Re-analysis of the PolyHeme Phase III trial dataset: Lessons for future haemoglobin-based oxygen carrier trauma trials

University of Maryland, School of Medicine, Baltimore MD 21201, USA. Electronic address: HbO2 Therapeutics, 674 Souder Rd, Souderton, PA 18964, USA. Electronic address: HbO2 Therapeutics, 674 Souder Rd, Souderton, PA 18964, USA. Electronic address:

Injury. 2023
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INTRODUCTION To assist design of future HBOC clinical trials for pre-hospital and prolonged field care, the haemoglobin-based-oxygen carrier (HBOC) Phase III trauma trial database comparing PolyHeme to blood transfusion was re-analysed to identify causes of adverse early outcomes versus the 30-day mortality outcome of the original trial. We questioned if failure of PolyHeme (10 g/dl) to increase haemoglobin concentration and dilutional coagulopathy versus blood, caused higher Day 1 mortality in the PolyHeme arm of the trial. METHODS New analyses of the original trial database, including Fisher's exact test, examined impact of interval changes in total haemoglobin [THb], coagulation, fluid volumes administered and mortality on Day 1 in the Control (pre-hospital crystalloids, then blood after trauma centre admission) and PolyHeme arms of the trial. RESULTS Admission [THb] was significantly greater (p<0.05) in PolyHeme (12.3 [SD = 1.8] g/dl) versus Control (11.5 [SD= 2.9] g/dl) patients. This early [THb] advantage was reversed within 6 h. Early mortality was negatively correlated with [THb] and maximum 1.4 h after hospital admission (17/365 for Control vs. 5/349 for PolyHeme). The mortality trend began reversing, when Control arm received blood. Coagulopathy was more common in the PolyHeme arm. Mortality rate was 2-fold greater for patients with coagulopathy in the control arm (18% vs. 9%, p = 0.1008) and 4-fold greater in PolyHeme arm (33% vs. 8.5%, p < 0.001). In a subgroup analysis of patients with major haemorrhage (n = 55), mortality was significantly higher in PolyHeme patients [12/26 (46.2%) versus 4/29 (13.8%) in control cohort (p = 0.018)], related to mean 10 liters more IV fluid administration and more severe anaemia (6.2 g/dL vs. 9.2 g/dL) in the PolyHeme cohort. CONCLUSIONS PolyHeme (10 g/dL) diminished pre-hospital anaemia. The inability of PolyHeme to reverse acute anaemia in a subset of major haemorrhage patients was due to volume overload secondary to high PolyHeme doses, resulting in dilution of clotting factors and low circulating THb (versus transfused controls) during the first 12 h of the trial. Haemodilution was associated with prolonged administration of PolyHeme, while blood transfusion was available to Control patients following hospital admission. Coagulopathy exacerbated bleeding, anaemia, contributing to excess mortality in the PolyHeme arm. Future trials for prolonged field care should evaluate HBOC with higher haemoglobin concentration, lower volume administration and transition upon trauma centre admission to blood plus coagulation factors or whole blood.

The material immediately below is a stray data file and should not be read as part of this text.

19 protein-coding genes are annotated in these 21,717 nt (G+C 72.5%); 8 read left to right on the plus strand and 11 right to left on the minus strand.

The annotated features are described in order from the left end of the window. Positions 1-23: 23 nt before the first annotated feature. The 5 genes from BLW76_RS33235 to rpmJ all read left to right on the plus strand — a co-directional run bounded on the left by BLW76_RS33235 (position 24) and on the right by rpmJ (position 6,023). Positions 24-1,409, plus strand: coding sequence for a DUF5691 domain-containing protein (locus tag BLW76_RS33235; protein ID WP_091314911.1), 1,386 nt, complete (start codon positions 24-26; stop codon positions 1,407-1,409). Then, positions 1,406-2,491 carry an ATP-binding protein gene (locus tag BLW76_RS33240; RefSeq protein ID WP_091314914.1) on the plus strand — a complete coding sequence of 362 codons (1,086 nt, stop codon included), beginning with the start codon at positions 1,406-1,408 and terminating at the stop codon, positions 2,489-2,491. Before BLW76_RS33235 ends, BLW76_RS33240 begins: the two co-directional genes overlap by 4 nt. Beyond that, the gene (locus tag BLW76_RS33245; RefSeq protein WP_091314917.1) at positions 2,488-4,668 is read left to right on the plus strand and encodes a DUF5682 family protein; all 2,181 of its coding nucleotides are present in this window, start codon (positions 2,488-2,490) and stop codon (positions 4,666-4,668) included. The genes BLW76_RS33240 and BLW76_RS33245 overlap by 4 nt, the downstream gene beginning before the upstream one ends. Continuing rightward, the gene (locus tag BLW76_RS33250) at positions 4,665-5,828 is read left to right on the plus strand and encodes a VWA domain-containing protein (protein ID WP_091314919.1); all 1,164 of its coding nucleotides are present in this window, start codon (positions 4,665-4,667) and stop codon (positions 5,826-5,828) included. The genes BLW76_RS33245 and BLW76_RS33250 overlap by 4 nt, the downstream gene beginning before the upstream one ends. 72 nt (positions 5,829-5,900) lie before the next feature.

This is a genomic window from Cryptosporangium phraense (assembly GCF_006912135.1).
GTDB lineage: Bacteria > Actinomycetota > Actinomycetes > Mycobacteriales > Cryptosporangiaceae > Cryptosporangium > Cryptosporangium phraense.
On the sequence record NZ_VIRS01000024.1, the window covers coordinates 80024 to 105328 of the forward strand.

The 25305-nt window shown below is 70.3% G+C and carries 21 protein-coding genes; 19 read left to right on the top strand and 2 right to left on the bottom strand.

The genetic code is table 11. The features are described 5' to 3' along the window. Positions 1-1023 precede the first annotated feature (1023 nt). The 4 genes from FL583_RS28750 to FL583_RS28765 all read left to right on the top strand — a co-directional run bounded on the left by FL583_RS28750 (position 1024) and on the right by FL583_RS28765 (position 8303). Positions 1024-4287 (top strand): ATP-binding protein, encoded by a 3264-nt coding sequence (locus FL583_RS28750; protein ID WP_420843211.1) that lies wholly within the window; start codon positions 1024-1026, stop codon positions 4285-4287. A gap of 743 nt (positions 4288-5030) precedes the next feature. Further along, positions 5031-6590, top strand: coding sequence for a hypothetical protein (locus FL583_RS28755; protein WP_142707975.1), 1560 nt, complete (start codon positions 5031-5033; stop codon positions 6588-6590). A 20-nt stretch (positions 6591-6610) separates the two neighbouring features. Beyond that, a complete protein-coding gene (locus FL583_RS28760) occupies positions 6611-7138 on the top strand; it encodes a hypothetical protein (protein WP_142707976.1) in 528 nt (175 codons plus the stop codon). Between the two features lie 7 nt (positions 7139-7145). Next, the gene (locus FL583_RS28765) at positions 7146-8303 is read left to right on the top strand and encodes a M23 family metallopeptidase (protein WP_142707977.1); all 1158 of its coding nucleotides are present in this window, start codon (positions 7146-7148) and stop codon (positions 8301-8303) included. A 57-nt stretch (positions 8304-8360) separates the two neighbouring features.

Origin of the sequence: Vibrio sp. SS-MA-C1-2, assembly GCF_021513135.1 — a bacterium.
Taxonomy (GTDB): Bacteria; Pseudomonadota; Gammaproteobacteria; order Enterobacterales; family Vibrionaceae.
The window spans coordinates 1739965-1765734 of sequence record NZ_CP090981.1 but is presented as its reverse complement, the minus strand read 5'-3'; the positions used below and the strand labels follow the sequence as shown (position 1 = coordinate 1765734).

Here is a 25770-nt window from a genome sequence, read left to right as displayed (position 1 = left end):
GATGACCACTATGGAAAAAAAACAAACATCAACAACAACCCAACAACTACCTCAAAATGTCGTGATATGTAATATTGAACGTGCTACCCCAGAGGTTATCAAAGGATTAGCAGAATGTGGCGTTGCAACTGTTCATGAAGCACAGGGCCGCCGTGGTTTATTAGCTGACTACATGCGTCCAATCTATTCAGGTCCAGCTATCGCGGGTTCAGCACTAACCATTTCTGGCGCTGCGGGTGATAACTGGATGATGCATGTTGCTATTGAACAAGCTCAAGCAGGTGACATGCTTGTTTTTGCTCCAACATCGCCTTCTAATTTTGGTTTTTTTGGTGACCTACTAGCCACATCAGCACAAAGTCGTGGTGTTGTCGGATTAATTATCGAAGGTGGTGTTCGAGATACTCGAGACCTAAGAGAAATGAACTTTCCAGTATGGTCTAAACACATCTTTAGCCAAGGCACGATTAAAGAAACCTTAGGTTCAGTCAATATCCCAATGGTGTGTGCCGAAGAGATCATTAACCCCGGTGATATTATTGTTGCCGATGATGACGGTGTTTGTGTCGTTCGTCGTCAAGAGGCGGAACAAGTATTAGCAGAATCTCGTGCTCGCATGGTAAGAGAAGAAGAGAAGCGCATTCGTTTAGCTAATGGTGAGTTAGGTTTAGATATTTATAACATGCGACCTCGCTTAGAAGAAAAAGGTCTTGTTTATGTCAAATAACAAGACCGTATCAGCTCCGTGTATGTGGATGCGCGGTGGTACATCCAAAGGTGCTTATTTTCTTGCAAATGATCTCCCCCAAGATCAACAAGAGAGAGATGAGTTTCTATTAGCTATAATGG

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Language : eng
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